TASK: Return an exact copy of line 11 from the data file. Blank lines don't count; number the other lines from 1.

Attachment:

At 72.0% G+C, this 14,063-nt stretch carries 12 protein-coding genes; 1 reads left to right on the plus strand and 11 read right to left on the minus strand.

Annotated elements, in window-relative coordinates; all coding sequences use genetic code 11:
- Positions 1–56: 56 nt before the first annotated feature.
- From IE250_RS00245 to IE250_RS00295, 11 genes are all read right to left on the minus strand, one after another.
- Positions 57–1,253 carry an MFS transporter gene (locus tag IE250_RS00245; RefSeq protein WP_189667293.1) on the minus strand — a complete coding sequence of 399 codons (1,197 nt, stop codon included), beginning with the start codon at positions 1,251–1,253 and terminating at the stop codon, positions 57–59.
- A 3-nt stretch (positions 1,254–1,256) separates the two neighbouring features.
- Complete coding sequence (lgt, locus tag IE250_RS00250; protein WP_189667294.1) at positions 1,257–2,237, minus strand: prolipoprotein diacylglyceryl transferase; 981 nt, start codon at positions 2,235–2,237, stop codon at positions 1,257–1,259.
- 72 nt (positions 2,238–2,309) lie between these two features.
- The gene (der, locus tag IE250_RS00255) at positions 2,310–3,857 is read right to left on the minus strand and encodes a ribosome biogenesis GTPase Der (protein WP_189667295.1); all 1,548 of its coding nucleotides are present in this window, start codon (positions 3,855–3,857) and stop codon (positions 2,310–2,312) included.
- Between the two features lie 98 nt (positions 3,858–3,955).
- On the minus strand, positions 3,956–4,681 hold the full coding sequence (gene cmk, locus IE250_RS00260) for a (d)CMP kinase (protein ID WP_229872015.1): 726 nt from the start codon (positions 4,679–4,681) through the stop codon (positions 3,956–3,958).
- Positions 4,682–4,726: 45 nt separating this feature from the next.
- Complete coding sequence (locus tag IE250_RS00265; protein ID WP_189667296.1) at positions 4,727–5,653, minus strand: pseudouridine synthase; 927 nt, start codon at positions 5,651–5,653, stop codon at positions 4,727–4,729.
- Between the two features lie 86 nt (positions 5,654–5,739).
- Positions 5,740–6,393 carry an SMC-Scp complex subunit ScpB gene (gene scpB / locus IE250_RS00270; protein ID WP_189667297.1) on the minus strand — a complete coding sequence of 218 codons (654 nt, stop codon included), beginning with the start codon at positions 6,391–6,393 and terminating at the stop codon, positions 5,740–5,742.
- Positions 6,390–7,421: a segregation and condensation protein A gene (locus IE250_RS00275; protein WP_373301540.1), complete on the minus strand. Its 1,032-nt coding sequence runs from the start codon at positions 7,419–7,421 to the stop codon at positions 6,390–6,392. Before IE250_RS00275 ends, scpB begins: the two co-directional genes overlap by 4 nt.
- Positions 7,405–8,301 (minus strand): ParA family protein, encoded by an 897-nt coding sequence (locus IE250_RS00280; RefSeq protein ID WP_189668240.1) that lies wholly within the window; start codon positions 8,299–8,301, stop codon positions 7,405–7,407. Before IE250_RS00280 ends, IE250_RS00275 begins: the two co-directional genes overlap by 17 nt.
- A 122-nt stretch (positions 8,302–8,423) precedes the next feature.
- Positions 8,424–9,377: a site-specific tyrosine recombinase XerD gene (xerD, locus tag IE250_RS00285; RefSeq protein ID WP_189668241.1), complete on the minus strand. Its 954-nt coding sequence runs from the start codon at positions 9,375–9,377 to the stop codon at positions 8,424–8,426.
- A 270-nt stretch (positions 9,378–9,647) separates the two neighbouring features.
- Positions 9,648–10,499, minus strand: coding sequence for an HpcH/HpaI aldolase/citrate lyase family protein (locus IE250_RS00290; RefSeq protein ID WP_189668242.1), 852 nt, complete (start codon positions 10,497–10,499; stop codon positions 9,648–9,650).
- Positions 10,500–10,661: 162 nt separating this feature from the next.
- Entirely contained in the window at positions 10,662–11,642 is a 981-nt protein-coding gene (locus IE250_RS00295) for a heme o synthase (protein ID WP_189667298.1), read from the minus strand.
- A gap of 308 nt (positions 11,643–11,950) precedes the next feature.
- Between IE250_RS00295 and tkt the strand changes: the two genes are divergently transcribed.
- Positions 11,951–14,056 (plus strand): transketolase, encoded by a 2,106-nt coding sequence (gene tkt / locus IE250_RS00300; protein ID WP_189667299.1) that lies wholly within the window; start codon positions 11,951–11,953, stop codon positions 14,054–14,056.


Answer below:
- On the minus strand, positions 3,956–4,681 hold the full coding sequence (gene cmk, locus IE250_RS00260) for a (d)CMP kinase (protein ID WP_229872015.1): 726 nt from the start codon (positions 4,679–4,681) through the stop codon (positions 3,956–3,958).